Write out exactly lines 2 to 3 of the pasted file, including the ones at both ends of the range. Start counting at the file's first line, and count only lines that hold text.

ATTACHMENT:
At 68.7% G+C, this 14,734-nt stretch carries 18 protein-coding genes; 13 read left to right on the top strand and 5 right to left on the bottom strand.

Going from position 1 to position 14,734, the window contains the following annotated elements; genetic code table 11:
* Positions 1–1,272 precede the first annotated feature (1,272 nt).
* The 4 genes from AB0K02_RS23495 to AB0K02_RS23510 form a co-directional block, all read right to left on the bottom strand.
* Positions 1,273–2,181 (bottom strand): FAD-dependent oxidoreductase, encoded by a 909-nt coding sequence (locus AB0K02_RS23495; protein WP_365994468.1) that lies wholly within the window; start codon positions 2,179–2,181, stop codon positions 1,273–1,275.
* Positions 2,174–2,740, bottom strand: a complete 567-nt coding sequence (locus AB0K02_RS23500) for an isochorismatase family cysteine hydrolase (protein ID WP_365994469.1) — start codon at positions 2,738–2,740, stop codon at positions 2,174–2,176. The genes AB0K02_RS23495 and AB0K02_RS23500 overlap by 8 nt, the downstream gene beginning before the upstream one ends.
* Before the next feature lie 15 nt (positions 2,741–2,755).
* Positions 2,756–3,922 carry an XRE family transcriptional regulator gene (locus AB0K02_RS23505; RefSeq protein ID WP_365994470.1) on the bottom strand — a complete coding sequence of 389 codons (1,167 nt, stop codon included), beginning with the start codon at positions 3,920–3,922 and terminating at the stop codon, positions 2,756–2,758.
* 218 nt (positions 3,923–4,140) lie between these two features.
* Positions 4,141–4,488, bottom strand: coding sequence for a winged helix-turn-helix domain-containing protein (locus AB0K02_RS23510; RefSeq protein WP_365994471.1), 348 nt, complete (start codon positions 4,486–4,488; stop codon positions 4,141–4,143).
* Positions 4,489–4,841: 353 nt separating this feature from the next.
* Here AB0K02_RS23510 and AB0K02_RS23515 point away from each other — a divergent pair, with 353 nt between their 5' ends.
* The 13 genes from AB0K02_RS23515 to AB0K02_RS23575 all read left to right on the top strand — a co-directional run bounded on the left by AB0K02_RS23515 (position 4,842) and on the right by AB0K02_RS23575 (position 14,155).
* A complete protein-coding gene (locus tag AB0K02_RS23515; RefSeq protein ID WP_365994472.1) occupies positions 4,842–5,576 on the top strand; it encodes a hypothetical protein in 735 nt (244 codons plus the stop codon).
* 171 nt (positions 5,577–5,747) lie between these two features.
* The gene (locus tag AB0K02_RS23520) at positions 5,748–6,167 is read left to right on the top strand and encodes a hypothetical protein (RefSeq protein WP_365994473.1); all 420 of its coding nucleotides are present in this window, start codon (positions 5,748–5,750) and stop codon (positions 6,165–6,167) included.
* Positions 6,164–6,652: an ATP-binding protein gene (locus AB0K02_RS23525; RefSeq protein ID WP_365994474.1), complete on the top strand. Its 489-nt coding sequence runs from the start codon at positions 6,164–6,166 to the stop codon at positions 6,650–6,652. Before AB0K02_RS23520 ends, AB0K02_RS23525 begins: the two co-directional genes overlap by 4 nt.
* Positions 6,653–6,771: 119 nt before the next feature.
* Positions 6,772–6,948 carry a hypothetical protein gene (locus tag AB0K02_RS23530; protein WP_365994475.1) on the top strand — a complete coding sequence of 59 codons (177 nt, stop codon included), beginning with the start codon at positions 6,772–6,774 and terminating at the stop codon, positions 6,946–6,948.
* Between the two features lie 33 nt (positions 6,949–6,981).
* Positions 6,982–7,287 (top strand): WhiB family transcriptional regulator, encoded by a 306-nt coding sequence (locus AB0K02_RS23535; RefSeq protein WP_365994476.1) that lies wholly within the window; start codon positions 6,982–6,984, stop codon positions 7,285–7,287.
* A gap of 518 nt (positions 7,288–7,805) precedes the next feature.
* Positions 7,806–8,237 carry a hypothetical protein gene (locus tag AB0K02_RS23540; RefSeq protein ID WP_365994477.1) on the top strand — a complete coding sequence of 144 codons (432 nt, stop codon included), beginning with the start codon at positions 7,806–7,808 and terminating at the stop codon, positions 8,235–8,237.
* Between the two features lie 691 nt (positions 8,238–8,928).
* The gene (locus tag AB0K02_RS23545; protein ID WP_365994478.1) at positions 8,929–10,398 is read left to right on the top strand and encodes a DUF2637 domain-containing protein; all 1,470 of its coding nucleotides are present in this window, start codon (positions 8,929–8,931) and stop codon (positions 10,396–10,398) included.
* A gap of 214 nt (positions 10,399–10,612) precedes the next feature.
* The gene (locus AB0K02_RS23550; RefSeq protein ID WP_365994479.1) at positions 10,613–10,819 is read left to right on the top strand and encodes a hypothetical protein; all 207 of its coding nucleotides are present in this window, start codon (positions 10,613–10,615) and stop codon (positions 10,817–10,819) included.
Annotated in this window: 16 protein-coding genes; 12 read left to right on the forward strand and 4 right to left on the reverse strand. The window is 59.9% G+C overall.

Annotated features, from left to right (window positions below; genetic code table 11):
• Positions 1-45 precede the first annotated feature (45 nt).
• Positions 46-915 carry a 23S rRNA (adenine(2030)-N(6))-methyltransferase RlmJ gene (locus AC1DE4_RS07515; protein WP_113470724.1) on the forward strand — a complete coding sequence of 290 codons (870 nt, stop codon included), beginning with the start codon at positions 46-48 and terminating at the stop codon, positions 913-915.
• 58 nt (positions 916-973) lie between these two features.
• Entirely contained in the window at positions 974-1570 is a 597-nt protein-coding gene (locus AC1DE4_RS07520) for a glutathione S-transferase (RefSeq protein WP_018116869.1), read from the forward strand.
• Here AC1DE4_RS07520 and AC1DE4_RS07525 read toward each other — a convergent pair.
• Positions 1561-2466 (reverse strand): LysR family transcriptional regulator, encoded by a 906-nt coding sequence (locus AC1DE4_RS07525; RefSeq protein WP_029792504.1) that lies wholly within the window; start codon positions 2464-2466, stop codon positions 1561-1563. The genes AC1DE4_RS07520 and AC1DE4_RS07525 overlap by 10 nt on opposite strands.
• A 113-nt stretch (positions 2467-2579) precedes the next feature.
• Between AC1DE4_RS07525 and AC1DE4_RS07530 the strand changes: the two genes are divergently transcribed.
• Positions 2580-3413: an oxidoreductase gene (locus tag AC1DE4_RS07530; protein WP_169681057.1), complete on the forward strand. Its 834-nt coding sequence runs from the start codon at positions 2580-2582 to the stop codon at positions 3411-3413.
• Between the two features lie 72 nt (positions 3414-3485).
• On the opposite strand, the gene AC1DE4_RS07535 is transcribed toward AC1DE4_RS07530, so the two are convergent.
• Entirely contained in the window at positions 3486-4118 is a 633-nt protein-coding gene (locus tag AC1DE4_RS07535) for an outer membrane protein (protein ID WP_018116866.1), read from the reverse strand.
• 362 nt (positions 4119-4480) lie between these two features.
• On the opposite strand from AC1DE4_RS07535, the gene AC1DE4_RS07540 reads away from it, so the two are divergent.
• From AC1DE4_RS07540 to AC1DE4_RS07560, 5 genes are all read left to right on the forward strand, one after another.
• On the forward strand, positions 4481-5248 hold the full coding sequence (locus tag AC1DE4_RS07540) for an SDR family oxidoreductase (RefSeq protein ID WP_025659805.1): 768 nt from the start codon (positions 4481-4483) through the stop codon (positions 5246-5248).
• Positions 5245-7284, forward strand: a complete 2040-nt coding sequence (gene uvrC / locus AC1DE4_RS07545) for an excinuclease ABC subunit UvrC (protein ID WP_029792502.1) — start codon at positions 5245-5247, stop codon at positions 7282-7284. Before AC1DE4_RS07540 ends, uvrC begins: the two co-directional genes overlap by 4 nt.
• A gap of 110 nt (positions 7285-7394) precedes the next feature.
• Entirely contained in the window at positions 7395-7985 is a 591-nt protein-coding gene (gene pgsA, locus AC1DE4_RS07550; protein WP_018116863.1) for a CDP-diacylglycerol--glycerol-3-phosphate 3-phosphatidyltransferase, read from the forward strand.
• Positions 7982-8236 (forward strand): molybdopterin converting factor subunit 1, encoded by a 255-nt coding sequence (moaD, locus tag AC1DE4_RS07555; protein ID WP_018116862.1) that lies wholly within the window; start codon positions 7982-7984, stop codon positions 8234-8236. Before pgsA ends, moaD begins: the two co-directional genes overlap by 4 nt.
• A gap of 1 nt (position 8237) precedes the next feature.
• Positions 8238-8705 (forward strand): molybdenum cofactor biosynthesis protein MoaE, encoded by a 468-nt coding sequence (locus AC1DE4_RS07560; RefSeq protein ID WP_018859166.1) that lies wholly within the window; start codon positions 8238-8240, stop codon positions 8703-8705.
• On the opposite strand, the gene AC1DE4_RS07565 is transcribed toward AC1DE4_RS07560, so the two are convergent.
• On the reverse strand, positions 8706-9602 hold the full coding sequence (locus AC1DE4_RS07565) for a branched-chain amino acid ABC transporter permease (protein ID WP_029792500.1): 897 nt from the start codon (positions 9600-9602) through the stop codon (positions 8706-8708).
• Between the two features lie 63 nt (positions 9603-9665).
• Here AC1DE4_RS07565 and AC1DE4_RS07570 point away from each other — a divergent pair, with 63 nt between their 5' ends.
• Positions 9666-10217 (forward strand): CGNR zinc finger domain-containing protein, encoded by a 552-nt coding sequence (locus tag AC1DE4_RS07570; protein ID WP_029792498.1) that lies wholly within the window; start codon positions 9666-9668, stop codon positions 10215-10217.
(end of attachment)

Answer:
Going from position 1 to position 14,734, the window contains the following annotated elements; genetic code table 11:
* Positions 1–1,272 precede the first annotated feature (1,272 nt).